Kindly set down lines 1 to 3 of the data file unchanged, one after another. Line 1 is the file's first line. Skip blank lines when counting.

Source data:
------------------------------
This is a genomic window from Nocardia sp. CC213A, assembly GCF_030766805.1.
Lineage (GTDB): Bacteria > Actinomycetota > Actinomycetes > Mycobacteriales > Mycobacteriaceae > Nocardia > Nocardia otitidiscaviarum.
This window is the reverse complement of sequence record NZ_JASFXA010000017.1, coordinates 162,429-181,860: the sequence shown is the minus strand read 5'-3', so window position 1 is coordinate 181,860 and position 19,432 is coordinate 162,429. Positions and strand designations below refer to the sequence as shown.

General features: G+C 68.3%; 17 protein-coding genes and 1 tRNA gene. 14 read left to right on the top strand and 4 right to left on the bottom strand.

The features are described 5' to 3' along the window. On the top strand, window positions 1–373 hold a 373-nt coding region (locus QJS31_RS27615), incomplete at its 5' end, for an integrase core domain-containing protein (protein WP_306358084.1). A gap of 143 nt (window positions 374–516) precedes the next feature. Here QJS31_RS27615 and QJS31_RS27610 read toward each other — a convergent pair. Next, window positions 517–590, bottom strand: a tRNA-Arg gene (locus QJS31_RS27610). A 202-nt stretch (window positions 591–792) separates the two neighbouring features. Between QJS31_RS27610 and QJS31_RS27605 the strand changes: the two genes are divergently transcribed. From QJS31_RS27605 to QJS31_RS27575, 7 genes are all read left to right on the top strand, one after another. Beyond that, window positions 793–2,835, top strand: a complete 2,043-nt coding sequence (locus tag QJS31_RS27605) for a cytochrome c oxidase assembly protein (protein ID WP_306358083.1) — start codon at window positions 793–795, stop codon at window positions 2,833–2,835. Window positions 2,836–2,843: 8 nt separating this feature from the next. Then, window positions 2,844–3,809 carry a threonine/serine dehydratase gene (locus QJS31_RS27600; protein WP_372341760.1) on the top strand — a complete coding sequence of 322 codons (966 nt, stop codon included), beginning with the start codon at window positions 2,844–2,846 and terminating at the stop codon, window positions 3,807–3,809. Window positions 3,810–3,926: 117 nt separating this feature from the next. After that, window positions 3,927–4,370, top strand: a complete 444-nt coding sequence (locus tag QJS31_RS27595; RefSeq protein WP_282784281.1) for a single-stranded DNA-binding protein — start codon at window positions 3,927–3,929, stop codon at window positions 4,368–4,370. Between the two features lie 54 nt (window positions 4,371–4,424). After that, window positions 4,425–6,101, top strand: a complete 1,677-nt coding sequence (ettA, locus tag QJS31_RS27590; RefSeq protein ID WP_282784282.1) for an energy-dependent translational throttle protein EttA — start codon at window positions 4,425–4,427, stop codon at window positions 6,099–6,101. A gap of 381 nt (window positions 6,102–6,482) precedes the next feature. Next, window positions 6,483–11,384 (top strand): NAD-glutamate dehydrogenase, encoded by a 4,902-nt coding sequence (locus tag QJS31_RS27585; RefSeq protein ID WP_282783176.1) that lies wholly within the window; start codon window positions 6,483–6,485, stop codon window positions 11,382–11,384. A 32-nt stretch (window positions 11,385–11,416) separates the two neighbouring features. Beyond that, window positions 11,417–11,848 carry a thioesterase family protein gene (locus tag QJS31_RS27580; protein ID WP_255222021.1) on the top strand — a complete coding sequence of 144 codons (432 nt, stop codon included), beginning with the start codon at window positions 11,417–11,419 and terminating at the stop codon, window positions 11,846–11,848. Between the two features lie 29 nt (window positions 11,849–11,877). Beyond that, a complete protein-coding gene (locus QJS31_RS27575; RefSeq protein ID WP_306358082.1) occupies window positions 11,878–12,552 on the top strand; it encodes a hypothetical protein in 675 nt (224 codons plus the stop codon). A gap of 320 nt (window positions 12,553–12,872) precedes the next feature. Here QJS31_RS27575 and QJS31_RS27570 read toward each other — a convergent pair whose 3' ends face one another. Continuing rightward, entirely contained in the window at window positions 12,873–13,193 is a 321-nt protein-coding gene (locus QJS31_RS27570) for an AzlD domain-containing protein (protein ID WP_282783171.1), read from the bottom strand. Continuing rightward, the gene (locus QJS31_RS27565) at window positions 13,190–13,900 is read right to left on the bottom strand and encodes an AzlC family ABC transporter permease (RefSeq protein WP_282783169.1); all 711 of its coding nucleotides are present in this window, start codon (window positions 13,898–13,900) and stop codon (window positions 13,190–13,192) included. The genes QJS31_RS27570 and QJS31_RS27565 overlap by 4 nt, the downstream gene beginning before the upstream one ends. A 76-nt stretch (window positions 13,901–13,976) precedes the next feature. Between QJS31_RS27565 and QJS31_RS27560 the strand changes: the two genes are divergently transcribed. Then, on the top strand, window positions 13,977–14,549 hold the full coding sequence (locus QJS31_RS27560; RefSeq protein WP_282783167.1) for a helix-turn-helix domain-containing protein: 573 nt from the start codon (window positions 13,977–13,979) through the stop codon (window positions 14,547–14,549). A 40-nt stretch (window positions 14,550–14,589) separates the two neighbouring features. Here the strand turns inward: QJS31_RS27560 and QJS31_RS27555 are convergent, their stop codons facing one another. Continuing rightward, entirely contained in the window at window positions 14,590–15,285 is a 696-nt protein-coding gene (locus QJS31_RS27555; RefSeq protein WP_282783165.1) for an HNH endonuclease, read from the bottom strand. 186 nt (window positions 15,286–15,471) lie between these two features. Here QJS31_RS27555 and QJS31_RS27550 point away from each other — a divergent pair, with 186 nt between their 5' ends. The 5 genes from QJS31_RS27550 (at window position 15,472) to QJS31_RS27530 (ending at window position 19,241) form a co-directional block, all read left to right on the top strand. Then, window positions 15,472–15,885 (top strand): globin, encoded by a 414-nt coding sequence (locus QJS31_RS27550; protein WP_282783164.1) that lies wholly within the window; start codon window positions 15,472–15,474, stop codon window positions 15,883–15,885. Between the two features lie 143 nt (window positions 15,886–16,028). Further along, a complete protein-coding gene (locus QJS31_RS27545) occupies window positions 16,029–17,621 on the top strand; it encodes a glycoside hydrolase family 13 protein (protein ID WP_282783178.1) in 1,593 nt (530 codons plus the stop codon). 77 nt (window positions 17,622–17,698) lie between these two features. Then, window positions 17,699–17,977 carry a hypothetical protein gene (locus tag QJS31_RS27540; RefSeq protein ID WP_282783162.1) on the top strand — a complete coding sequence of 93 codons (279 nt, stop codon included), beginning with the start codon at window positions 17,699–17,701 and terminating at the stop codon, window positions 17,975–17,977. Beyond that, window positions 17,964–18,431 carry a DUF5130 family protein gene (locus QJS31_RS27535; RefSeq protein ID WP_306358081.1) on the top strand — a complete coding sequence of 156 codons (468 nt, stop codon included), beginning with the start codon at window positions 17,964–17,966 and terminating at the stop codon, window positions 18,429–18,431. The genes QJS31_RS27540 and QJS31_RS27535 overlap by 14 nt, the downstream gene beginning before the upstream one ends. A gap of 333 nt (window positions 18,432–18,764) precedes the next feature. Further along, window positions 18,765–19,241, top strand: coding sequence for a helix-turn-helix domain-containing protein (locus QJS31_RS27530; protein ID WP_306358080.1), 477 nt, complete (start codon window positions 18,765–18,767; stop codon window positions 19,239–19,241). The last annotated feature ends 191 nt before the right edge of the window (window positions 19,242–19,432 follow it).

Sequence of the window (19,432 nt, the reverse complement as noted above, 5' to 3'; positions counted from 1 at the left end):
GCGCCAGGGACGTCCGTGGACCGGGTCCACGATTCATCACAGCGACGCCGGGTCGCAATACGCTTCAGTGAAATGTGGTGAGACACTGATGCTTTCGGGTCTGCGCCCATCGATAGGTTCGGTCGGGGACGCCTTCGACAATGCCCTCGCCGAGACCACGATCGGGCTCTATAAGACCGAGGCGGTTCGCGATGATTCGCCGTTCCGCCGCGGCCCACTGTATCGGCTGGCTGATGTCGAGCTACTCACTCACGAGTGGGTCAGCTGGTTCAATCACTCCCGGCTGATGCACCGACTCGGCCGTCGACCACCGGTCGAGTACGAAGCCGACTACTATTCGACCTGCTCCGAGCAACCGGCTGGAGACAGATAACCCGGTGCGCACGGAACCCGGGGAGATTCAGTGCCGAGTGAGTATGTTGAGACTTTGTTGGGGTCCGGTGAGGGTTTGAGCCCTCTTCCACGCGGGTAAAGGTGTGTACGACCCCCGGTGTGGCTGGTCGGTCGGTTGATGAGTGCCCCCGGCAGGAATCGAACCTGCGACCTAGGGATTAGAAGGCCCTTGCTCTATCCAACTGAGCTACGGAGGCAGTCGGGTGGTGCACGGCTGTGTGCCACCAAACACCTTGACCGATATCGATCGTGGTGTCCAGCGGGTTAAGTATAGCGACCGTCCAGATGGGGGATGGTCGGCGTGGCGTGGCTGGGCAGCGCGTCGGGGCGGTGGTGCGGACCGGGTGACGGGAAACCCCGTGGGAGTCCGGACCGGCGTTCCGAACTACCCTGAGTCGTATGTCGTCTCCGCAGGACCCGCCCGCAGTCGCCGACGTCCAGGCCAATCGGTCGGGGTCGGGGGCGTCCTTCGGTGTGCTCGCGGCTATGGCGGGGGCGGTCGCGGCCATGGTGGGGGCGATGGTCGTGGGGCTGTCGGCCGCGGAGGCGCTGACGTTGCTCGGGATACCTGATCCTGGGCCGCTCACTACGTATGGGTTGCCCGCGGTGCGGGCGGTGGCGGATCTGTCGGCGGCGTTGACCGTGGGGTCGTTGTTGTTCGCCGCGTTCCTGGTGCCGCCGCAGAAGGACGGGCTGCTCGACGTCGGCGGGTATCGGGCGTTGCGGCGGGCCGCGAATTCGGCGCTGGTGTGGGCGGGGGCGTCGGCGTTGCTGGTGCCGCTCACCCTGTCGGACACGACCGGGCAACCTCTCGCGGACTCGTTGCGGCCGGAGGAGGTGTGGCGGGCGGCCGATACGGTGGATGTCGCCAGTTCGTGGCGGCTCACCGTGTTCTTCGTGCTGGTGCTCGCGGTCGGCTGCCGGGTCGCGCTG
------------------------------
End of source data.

This is a genomic window from Nocardia sp. CC213A, assembly GCF_030766805.1.
Lineage (GTDB): Bacteria > Actinomycetota > Actinomycetes > Mycobacteriales > Mycobacteriaceae > Nocardia > Nocardia otitidiscaviarum.
This window is the reverse complement of sequence record NZ_JASFXA010000017.1, coordinates 162,429-181,860: the sequence shown is the minus strand read 5'-3', so window position 1 is coordinate 181,860 and position 19,432 is coordinate 162,429. Positions and strand designations below refer to the sequence as shown.